Romania Politics October 2019

Romania

Romania: Political uncertainty intensifies on ousting of Social Democrat government

October 28, 2019

Ludovic Orban, head of the National Liberal party (PNL), appears set to be Romania’s next prime minister if he wins a vote of confidence on 4 November. Orban was appointed as prime minister-designate by President Klaus Iohannis on 15 October, after a no-confidence vote speared by the PNL toppled the Social Democrat (SD) government led by former Prime Minister Viorica Dancila. If confirmed, Orban would be the fourth prime minister in less than three years. Regardless of the outcome, persistent political uncertainty and gridlock will likely weigh on the economy ahead, stalling needed fiscal reforms amid heightened macroeconomic imbalances.

Going forward, the most likely scenario is that Orban will lead an interim minority government until the next general election due for late 2020 or early 2021. While earlier parliamentary elections remain a possibility, the timing of November’s presidential vote means that next year is the earliest a snap election will realistically take place. The turbulent political scene will likely make it difficult to pass meaningful legislation and, if Orban’s government is confirmed, it would likely struggle to gain support for bold measures. Trimming ballooning and unsustainable fiscal spending and approving the 2020 budget remain the most pressing challenges for the new premier amid a deteriorating fiscal backdrop: The general government deficit jumped above 2.1% of GDP in January–August, from less than 1.8% of GDP a month prior, and is likely to deteriorate further according to our analysts, especially amid the planned rise in public expenditure brought upon by the new pension law.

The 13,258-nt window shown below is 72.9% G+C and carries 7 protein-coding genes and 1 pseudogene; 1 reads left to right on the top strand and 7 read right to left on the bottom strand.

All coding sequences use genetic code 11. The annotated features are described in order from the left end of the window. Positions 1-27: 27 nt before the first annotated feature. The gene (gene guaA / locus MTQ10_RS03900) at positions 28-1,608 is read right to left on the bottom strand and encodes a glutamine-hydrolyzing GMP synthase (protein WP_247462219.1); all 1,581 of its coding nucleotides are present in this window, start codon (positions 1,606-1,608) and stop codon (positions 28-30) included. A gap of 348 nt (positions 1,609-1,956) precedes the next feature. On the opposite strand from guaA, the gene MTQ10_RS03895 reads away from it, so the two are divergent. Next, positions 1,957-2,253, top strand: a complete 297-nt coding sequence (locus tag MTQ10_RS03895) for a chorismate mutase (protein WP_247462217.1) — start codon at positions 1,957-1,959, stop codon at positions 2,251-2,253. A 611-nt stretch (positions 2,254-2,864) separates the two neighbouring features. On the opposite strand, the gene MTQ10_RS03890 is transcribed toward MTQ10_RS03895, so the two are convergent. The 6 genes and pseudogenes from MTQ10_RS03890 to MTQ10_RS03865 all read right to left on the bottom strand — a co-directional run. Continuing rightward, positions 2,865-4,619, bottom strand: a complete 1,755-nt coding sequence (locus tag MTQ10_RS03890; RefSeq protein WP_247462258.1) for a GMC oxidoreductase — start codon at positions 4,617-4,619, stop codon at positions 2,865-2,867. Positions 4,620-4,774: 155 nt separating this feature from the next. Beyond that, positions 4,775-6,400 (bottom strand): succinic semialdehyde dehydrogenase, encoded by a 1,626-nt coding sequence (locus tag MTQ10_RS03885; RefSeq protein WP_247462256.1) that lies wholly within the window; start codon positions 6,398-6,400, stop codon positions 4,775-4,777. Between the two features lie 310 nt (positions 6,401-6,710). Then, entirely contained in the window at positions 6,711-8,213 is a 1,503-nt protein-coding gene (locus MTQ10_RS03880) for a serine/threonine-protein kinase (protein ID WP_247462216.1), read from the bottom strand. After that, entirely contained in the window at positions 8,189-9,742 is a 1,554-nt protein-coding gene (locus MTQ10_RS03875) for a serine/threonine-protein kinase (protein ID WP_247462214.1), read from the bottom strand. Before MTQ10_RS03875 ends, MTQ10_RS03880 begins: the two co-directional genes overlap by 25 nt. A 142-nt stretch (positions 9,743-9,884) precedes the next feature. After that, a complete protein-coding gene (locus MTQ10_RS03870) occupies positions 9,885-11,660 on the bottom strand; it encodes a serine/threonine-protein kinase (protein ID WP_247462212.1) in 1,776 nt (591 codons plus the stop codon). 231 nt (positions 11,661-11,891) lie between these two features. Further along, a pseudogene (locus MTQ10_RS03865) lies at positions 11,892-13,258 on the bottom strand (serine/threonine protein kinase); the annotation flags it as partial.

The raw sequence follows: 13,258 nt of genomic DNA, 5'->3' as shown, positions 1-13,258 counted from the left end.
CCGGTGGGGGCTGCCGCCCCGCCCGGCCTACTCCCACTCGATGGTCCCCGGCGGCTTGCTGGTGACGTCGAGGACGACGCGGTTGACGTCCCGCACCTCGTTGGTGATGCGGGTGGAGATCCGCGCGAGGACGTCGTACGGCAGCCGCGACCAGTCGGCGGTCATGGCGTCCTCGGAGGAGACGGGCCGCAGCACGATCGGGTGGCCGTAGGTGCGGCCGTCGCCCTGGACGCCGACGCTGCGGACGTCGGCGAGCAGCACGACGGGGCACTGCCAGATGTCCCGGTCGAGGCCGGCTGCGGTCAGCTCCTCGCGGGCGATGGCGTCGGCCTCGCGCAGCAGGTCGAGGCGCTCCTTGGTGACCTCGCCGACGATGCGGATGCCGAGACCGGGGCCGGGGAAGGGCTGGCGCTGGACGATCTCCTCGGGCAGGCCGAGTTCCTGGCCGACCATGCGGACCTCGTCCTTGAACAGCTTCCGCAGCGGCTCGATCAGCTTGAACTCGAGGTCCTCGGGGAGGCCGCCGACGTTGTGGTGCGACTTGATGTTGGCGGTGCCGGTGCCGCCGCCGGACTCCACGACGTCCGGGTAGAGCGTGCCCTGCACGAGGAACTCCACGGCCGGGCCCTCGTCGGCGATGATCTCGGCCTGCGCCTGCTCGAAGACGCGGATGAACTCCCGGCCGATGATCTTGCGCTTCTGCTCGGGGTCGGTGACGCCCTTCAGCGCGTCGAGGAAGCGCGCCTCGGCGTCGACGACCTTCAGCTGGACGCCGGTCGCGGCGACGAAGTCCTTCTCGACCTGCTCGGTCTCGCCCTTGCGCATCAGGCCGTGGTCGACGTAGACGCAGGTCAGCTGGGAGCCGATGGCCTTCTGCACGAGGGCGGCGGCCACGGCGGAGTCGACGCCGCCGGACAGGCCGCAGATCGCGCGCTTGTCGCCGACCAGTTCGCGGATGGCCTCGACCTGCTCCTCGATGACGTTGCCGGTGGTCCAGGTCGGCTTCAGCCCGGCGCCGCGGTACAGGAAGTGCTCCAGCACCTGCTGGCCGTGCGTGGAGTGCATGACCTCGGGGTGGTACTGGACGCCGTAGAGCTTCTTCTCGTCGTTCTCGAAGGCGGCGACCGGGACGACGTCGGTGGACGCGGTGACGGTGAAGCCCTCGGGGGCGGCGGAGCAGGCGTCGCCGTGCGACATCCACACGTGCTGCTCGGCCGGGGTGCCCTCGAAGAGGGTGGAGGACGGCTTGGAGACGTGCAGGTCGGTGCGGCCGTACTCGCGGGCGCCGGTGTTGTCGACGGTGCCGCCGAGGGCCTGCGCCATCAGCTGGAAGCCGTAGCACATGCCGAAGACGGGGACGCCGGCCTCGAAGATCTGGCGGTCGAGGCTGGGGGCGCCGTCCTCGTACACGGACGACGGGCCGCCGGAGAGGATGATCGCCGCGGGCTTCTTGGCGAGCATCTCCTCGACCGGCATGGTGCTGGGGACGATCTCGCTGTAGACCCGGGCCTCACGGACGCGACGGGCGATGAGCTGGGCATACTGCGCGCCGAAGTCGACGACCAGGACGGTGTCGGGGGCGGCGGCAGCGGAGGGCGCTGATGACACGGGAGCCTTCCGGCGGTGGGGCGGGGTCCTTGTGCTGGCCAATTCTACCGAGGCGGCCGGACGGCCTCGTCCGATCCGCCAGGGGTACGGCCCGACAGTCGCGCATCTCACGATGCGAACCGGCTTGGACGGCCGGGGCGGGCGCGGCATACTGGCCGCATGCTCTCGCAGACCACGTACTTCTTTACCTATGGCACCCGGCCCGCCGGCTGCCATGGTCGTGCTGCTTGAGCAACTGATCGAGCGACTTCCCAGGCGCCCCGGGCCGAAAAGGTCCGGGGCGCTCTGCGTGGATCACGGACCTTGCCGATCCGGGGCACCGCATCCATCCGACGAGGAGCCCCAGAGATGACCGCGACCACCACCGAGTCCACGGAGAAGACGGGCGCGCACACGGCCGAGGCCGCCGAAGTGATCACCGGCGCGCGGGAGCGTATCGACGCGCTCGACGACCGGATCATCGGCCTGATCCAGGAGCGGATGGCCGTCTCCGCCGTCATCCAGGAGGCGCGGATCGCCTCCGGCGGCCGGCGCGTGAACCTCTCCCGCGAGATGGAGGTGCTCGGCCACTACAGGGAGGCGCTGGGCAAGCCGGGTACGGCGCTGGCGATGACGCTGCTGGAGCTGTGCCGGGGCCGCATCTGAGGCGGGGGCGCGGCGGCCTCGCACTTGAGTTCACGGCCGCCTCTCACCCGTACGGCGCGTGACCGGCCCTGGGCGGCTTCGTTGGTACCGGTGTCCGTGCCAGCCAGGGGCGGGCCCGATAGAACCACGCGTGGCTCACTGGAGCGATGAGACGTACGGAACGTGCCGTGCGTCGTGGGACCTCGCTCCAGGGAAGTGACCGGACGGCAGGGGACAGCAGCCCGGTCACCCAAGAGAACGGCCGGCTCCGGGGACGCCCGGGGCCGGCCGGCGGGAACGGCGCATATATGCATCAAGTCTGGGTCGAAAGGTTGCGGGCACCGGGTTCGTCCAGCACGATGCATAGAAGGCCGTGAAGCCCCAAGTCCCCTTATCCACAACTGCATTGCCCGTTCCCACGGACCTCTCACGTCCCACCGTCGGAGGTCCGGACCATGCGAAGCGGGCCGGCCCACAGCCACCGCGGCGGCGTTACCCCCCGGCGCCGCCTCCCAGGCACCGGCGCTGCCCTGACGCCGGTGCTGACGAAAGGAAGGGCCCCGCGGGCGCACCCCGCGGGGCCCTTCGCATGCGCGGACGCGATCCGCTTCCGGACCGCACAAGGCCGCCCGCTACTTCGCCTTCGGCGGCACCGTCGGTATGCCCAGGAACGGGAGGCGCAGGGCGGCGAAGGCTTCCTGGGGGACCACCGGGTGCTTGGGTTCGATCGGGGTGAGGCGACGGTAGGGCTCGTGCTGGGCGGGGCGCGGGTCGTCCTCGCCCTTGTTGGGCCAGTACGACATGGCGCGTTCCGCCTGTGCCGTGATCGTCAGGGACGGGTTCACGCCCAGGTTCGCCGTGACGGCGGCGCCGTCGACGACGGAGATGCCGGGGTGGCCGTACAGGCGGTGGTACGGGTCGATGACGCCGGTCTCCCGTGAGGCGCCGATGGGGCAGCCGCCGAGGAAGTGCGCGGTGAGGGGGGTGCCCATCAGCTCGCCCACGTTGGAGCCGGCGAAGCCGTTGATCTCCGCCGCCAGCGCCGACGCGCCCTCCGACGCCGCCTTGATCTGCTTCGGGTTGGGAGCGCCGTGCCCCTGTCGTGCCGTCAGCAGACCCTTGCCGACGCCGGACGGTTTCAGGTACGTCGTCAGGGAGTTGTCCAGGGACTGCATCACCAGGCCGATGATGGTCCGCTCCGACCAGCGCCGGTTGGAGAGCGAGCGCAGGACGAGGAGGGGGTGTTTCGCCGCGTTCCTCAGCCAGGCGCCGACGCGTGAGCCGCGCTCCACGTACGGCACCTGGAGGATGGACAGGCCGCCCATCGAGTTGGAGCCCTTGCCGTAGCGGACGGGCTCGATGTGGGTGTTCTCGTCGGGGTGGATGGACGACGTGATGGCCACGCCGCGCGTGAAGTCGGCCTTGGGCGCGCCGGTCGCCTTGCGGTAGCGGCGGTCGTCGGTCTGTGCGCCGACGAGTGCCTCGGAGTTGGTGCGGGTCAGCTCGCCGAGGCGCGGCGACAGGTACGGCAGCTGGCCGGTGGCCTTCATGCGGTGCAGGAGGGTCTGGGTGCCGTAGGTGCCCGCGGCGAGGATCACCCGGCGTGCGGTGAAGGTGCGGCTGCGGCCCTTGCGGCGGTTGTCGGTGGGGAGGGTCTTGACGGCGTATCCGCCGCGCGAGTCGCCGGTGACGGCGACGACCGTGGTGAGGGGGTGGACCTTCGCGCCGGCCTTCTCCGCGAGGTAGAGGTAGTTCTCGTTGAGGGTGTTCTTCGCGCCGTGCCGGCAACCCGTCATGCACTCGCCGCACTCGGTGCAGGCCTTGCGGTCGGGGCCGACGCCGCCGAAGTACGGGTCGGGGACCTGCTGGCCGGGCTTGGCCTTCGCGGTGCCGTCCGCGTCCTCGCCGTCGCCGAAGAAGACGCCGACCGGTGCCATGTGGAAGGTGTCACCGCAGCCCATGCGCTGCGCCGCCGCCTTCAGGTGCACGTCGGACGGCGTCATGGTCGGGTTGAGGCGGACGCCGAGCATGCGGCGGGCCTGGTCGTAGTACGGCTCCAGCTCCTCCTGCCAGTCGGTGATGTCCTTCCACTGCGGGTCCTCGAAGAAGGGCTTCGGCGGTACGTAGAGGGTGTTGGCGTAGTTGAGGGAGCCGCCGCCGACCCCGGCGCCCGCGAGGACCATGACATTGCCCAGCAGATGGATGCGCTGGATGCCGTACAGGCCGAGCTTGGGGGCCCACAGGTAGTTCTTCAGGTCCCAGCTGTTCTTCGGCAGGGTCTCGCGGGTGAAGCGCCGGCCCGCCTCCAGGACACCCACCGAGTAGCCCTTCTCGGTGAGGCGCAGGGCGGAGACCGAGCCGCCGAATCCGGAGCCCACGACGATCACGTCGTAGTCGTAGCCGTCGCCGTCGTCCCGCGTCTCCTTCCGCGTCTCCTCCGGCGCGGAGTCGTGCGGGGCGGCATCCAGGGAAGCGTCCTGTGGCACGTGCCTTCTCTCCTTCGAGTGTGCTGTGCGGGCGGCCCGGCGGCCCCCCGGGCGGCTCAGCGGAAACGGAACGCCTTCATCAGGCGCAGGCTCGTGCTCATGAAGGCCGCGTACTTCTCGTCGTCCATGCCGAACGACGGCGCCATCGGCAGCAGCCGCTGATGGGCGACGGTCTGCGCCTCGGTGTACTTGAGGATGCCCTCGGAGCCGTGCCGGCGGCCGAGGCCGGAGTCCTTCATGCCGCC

With regards to the country’s fiscal challenges, analysts at JPMorgan noted:

“Romania’s fiscal position is concerning even in the absence of the pension law which could lead to unsustainable fiscal deficits. […] If current spending is maintained (including those approved in the pension law), the budget deficit is likely to exceed 8% of GDP in 2022. Thus, the authorities would have to prevent pensions rise by 40% in September next year and to introduce tightening worth 0.7% of GDP next year. The pension hike can be reversed before its implementation, but it is most likely irreversible afterwards due to previous Constitutional Court ruling.”

As it stands, our panel sees the fiscal deficit jumping to 3.6% of GDP next year and then inching down to 3.4% of GDP in 2021.


Author:, Economist

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